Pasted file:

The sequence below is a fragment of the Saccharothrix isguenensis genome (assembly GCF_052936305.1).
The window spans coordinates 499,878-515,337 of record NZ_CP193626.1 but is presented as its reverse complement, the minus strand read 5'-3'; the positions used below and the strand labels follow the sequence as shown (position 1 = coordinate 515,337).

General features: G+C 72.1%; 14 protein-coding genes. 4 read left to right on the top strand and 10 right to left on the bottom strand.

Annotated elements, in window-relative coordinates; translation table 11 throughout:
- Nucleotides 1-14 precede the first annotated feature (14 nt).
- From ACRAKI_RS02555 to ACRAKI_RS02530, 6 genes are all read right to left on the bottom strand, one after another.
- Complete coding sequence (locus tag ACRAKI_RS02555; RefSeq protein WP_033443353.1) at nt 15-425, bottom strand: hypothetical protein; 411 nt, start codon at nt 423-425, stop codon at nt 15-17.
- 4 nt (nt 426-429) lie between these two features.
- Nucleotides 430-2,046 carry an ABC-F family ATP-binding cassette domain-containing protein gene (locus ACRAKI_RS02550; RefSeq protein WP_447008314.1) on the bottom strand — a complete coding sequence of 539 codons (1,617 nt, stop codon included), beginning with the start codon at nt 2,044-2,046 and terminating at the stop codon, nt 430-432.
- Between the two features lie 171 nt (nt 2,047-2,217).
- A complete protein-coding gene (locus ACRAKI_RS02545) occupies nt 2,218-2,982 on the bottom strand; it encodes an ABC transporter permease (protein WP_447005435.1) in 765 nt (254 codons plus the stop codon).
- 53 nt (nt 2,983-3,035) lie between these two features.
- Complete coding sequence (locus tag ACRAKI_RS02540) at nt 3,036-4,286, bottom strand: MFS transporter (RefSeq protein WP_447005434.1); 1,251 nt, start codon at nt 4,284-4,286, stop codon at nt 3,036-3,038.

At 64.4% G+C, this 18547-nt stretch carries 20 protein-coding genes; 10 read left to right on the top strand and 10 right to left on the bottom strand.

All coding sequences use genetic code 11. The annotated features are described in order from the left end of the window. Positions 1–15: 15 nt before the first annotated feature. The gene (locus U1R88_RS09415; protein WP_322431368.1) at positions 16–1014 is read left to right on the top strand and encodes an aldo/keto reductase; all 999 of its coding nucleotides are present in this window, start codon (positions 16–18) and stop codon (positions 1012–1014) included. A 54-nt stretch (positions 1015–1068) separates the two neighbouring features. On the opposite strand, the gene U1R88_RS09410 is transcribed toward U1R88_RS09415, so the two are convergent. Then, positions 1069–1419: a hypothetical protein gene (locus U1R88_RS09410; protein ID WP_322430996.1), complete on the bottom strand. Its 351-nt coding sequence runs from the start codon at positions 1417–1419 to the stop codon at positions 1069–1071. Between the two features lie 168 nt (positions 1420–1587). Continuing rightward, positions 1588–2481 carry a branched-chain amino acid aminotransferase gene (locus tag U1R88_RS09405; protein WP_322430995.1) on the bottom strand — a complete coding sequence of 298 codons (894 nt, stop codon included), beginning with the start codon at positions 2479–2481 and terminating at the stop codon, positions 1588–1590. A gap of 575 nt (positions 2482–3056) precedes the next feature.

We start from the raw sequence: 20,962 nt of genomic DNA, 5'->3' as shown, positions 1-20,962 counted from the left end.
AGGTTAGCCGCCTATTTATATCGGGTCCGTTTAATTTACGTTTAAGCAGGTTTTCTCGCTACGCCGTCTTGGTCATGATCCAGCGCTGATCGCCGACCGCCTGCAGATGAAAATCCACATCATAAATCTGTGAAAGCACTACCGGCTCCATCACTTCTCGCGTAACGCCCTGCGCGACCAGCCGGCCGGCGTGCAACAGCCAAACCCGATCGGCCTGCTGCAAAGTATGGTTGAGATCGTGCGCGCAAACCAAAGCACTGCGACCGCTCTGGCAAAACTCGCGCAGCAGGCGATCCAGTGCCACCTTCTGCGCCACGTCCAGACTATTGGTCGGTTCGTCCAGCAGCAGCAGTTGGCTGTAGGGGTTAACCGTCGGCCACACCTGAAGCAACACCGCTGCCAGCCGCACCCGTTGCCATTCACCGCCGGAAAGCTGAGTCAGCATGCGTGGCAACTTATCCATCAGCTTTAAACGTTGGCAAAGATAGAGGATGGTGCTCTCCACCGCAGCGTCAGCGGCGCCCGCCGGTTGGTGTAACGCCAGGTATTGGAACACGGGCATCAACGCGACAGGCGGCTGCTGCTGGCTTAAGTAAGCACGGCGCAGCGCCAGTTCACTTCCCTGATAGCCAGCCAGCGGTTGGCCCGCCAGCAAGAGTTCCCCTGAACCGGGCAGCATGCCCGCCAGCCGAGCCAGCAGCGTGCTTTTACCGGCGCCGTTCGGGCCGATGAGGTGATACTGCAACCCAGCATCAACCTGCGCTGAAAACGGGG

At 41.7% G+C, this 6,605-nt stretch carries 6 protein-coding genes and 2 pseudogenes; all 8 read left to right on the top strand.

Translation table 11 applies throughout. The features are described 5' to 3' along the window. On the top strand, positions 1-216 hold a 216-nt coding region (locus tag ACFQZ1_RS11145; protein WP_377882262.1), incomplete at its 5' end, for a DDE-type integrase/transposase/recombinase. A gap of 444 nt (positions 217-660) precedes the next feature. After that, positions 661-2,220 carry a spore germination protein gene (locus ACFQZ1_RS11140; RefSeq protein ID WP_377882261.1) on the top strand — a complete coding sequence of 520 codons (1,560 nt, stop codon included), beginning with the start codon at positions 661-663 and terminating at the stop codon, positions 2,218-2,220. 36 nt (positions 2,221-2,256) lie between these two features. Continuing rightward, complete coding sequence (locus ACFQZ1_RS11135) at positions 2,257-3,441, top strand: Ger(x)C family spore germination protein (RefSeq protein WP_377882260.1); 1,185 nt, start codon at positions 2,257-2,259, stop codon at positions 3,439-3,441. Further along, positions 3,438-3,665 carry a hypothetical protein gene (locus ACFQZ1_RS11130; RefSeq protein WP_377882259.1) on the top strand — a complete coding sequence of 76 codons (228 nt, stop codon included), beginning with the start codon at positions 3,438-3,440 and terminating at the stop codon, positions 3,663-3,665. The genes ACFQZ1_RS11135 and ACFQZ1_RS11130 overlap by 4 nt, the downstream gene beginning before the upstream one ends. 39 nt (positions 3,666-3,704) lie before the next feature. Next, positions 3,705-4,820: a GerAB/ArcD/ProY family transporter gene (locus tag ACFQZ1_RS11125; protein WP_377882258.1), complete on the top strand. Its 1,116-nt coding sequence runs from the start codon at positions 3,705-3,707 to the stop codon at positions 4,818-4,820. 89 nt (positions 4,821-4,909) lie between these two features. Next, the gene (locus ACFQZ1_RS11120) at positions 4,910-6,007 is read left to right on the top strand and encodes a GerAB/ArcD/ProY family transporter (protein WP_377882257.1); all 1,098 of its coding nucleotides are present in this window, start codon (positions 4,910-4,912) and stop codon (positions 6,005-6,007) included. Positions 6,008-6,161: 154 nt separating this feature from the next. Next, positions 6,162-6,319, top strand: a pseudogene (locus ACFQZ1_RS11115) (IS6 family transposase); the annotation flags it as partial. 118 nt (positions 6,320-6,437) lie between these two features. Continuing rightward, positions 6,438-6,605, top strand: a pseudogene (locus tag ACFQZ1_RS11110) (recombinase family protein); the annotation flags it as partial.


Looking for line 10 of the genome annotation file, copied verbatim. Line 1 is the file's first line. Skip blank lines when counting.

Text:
- Between the two features lie 171 nt (nt 2,047-2,217).